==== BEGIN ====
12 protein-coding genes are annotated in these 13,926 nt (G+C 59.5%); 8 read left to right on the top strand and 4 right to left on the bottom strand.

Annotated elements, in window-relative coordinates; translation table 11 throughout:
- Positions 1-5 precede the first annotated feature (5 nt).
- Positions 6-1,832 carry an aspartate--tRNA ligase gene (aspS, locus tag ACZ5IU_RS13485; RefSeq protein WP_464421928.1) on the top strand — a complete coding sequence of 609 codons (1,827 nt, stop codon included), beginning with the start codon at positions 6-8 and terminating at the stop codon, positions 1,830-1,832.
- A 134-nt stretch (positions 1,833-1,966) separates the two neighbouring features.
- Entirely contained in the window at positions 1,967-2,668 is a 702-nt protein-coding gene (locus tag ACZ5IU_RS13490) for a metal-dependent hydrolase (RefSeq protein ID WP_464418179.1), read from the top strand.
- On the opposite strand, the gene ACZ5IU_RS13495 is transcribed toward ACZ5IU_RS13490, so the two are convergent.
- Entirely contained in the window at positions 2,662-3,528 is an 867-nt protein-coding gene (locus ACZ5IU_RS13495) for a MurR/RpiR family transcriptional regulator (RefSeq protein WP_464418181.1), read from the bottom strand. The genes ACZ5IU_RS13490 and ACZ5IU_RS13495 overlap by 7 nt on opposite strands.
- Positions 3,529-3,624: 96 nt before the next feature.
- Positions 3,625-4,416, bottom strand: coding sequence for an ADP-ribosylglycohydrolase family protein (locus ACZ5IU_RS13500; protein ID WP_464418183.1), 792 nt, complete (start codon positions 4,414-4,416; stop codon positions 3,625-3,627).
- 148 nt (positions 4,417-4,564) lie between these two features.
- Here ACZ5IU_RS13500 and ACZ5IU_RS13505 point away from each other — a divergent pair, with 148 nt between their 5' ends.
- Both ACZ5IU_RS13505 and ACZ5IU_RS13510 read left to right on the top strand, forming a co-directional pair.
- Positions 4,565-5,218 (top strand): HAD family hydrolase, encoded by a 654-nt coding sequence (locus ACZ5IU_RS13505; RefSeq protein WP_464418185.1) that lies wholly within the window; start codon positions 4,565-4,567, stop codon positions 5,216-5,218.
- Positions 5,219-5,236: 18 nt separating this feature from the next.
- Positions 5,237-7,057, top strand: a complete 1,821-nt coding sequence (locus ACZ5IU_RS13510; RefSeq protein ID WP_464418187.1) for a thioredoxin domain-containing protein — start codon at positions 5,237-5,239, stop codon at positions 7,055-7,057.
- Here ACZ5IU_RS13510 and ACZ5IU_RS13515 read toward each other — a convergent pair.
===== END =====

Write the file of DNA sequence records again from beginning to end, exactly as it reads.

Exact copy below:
12 protein-coding genes are annotated in these 13,926 nt (G+C 59.5%); 8 read left to right on the top strand and 4 right to left on the bottom strand.

Annotated elements, in window-relative coordinates; translation table 11 throughout:
- Positions 1-5 precede the first annotated feature (5 nt).
- Positions 6-1,832 carry an aspartate--tRNA ligase gene (aspS, locus tag ACZ5IU_RS13485; RefSeq protein WP_464421928.1) on the top strand — a complete coding sequence of 609 codons (1,827 nt, stop codon included), beginning with the start codon at positions 6-8 and terminating at the stop codon, positions 1,830-1,832.
- A 134-nt stretch (positions 1,833-1,966) separates the two neighbouring features.
- Entirely contained in the window at positions 1,967-2,668 is a 702-nt protein-coding gene (locus tag ACZ5IU_RS13490) for a metal-dependent hydrolase (RefSeq protein ID WP_464418179.1), read from the top strand.
- On the opposite strand, the gene ACZ5IU_RS13495 is transcribed toward ACZ5IU_RS13490, so the two are convergent.
- Entirely contained in the window at positions 2,662-3,528 is an 867-nt protein-coding gene (locus ACZ5IU_RS13495) for a MurR/RpiR family transcriptional regulator (RefSeq protein WP_464418181.1), read from the bottom strand. The genes ACZ5IU_RS13490 and ACZ5IU_RS13495 overlap by 7 nt on opposite strands.
- Positions 3,529-3,624: 96 nt before the next feature.
- Positions 3,625-4,416, bottom strand: coding sequence for an ADP-ribosylglycohydrolase family protein (locus ACZ5IU_RS13500; protein ID WP_464418183.1), 792 nt, complete (start codon positions 4,414-4,416; stop codon positions 3,625-3,627).
- 148 nt (positions 4,417-4,564) lie between these two features.
- Here ACZ5IU_RS13500 and ACZ5IU_RS13505 point away from each other — a divergent pair, with 148 nt between their 5' ends.
- Both ACZ5IU_RS13505 and ACZ5IU_RS13510 read left to right on the top strand, forming a co-directional pair.
- Positions 4,565-5,218 (top strand): HAD family hydrolase, encoded by a 654-nt coding sequence (locus ACZ5IU_RS13505; RefSeq protein WP_464418185.1) that lies wholly within the window; start codon positions 4,565-4,567, stop codon positions 5,216-5,218.
- Positions 5,219-5,236: 18 nt separating this feature from the next.
- Positions 5,237-7,057, top strand: a complete 1,821-nt coding sequence (locus ACZ5IU_RS13510; RefSeq protein ID WP_464418187.1) for a thioredoxin domain-containing protein — start codon at positions 5,237-5,239, stop codon at positions 7,055-7,057.
- Here ACZ5IU_RS13510 and ACZ5IU_RS13515 read toward each other — a convergent pair.